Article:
"The blades are really designed to spin, vibrate and mimic that flash you'd see on a fish that is swimming or surveying bait to eat. The flashers are made to get trout to come investigate."

The great thing about flashers is that there isn't a wrong place to use them when fishing lakes, reservoirs or ponds for trout species.

"I use flashers when trolling the surface all the time," Hendrickson said.

"You have to do whatever it takes to incite the fish to strike, if it can be done by adding vibrations of flashers, then do it."

"A bare lure won't always work. You need the extra attraction there to bring that fish in. Sometimes fishing dictates not to use them at all, but you have to have the flexibility."

One simple rule to follow, though, is to increase the size of the attractor as you drop it into deeper water.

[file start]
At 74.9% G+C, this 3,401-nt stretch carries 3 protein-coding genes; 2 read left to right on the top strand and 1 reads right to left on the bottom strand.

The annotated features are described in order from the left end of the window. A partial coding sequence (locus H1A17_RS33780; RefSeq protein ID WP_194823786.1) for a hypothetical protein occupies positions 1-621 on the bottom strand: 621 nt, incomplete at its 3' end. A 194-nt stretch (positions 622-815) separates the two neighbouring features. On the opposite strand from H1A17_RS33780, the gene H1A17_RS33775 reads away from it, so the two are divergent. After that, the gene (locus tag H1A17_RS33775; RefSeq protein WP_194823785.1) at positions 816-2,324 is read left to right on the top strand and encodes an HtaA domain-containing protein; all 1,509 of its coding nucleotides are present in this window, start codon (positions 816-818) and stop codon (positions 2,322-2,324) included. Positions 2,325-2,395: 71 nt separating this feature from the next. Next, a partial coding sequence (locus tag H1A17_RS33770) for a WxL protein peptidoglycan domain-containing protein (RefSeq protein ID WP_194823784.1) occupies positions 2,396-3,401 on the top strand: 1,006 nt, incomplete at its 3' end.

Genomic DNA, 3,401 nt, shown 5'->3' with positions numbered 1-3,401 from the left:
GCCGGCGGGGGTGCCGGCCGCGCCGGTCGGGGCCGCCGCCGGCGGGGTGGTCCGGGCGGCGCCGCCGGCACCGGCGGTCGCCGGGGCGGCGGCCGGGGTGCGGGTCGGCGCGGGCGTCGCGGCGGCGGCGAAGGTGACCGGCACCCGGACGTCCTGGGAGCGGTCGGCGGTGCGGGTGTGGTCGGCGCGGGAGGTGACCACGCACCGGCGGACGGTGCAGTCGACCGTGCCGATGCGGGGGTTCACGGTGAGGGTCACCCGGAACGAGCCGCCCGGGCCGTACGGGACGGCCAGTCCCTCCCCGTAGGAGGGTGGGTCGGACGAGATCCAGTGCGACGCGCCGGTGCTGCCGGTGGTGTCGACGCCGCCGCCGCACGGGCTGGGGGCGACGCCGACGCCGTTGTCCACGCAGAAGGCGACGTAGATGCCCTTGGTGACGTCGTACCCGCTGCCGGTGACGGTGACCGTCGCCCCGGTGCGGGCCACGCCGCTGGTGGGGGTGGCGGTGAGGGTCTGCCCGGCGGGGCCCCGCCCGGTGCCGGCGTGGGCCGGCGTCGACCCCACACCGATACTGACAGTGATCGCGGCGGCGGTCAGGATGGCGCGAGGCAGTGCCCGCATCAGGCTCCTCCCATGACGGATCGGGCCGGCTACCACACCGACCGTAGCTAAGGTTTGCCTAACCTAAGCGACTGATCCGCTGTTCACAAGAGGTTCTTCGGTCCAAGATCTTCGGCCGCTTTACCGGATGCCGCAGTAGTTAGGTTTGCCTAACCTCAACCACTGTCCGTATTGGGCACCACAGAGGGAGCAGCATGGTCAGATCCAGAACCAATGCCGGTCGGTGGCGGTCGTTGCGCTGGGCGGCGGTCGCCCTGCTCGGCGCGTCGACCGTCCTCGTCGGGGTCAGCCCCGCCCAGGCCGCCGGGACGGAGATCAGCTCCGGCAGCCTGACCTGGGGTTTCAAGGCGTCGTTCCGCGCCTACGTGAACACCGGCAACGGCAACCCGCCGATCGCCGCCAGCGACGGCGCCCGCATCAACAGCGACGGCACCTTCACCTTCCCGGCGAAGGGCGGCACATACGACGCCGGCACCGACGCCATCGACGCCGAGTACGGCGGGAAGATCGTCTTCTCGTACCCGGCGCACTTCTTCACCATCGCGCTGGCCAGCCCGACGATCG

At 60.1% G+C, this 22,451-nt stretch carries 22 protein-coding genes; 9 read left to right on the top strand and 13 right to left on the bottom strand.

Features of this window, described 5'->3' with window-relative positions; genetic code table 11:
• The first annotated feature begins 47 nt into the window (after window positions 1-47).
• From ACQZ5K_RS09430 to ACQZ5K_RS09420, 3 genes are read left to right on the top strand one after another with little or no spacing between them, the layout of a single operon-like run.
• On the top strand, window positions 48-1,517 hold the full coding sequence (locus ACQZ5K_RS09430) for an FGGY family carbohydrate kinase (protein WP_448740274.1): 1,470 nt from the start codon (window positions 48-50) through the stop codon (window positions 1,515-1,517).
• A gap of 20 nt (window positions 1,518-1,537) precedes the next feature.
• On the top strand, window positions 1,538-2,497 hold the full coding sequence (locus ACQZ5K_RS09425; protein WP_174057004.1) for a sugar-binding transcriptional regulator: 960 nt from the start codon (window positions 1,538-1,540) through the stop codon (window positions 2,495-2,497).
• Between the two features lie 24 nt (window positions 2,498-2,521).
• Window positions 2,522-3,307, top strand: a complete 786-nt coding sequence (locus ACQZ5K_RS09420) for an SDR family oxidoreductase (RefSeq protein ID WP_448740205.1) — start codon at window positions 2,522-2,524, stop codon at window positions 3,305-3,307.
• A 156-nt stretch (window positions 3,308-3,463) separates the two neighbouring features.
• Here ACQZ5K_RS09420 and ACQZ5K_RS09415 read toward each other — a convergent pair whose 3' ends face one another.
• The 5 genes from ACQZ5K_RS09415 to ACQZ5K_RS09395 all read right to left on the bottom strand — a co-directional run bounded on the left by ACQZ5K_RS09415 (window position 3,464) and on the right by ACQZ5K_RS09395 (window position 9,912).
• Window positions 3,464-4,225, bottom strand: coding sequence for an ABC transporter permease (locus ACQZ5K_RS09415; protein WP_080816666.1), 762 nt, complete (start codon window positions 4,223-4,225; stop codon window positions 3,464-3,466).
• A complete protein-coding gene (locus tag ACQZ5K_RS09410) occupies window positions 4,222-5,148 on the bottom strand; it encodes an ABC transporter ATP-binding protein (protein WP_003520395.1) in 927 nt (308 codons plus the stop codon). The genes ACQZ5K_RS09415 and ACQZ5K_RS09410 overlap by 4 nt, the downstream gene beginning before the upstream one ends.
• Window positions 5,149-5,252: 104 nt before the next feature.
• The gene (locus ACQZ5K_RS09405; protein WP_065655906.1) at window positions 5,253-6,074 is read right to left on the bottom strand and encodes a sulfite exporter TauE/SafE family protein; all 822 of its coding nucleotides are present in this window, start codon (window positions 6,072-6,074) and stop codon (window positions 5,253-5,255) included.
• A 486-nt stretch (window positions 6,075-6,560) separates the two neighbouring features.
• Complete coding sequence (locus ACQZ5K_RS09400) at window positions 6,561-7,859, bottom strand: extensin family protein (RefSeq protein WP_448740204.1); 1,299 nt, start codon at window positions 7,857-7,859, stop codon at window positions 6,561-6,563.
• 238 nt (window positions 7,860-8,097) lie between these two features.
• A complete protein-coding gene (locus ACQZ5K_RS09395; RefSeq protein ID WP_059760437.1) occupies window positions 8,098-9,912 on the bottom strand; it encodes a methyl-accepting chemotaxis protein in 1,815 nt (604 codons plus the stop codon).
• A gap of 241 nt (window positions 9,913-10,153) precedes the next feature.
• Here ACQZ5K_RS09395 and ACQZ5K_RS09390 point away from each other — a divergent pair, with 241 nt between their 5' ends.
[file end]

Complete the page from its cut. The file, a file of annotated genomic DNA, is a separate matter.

"If I'm going really deep, I like to run the larger ones because it will create more vibrations and more flash," said Mirales, who typically uses two dodgers fished together or a 1/0 dodger when fishing deeper than 100 feet.

At times, the length of your leader can make a difference in your success. Under normal conditions a 1 to 2-foot leader is optimal.

On the other hand, in really clear water it may be necessary to run a 4 to 6-foot leader, each water you fish, leader lengths may vary.

Trial and error is best. Use four rods, vary your leader length and stick with what's producing best.

"A lot of times trout are attracted to a big flash or blades, but then they get close to it and they don't want to get too close," Ramsey said.

"But a long leader will allow them to come in close and not be spooked in clear-water conditions."